[klaw-di-key-shuh n]


a limp or a lameness.
leg weakness associated with circulation difficulties, relieved by rest.

Origin of claudication

1375–1425; late Middle English < Latin claudicātiōn- (stem of claudicātiō), equivalent to claudic(āre) to limp (derivative of claudus lame) + -atiōn- -ation Unabridged Based on the Random House Unabridged Dictionary, © Random House, Inc. 2019

Examples from the Web for claudication

Historical Examples of claudication

British Dictionary definitions for claudication



limping; lameness
pathol short for intermittent claudication

Word Origin for claudication

C18: from Latin claudicātiō, from claudicāre, from claudus lame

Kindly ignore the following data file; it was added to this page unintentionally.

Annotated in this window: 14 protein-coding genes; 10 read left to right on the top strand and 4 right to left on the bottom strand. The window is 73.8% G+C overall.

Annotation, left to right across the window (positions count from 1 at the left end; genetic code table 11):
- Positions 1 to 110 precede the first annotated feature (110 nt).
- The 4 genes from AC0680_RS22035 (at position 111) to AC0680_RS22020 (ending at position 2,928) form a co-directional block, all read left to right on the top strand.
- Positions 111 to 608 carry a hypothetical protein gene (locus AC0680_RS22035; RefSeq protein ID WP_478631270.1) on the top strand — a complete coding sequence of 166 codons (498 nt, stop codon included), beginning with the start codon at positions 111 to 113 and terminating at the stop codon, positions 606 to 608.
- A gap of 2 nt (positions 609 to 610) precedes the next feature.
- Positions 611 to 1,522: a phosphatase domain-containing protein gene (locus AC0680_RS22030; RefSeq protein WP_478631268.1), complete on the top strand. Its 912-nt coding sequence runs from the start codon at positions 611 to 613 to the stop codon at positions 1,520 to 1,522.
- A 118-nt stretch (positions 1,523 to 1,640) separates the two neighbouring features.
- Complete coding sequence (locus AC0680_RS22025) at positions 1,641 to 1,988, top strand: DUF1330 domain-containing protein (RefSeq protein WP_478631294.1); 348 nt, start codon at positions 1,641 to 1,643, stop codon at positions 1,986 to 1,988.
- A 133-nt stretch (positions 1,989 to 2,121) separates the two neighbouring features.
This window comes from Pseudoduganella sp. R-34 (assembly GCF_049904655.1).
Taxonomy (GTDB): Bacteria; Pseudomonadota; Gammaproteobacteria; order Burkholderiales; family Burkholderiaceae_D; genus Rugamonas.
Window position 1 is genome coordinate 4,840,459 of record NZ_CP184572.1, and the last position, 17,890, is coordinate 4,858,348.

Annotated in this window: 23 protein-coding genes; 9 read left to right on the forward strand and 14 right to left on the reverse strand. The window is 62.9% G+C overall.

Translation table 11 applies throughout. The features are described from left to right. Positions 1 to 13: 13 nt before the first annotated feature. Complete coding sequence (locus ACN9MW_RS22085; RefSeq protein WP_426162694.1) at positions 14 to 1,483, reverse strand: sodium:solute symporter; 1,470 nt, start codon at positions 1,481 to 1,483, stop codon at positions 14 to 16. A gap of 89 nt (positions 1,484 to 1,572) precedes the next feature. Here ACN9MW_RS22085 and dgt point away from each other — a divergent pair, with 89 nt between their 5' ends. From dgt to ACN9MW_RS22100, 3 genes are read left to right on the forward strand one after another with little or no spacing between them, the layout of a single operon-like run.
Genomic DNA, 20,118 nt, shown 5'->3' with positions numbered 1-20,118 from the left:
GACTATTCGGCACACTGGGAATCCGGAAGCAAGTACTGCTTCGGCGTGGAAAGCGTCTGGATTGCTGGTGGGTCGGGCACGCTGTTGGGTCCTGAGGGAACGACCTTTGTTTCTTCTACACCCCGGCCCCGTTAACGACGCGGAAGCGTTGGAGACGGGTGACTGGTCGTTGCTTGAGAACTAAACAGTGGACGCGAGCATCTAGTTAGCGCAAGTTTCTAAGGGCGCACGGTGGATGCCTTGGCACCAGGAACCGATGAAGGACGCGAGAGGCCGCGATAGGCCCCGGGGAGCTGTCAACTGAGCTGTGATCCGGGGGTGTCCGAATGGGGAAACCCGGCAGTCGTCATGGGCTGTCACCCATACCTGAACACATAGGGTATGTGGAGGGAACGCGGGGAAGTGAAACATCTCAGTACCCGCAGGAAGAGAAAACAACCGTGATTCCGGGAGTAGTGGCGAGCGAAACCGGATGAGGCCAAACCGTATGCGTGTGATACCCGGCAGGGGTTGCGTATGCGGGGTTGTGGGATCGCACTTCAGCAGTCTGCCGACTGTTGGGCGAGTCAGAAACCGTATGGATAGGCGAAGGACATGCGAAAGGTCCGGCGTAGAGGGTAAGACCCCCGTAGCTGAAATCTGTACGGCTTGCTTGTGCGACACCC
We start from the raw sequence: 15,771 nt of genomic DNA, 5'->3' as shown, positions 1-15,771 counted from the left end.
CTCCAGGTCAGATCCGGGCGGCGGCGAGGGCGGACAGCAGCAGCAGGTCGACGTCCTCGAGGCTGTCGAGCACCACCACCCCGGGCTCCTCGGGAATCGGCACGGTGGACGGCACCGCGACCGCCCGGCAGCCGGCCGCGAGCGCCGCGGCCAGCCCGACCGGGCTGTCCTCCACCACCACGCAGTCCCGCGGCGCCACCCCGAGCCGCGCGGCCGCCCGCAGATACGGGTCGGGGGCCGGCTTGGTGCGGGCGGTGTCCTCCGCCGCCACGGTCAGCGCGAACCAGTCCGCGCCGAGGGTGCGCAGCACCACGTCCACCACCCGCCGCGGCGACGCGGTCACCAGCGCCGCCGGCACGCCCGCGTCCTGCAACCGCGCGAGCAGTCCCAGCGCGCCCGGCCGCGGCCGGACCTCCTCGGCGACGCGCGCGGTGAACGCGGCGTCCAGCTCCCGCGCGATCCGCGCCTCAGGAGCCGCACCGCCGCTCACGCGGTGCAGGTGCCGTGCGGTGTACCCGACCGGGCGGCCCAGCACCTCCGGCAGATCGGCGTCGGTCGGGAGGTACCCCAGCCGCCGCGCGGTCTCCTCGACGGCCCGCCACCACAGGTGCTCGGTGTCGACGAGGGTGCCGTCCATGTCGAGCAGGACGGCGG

Collins English Dictionary - Complete & Unabridged 2012 Digital Edition © William Collins Sons & Co. Ltd. 1979, 1986 © HarperCollins Publishers 1998, 2000, 2003, 2005, 2006, 2007, 2009, 2012

Word Origin and History for claudication

1550s, from Middle French claudication (13c.) or directly from Latin claudicationem (nominative claudicatio) "a limping," noun of action from past participle stem of claudicare "to limp, be lame," from claudus "limping, halting, lame." Related: Claudicant (adj.); claudicate.

Online Etymology Dictionary, © 2010 Douglas Harper

Medicine definitions for claudication




A halt or lameness in a person's walk; a limp.
intermittent claudication
The American Heritage® Stedman's Medical Dictionary Copyright © 2002, 2001, 1995 by Houghton Mifflin Company. Published by Houghton Mifflin Company.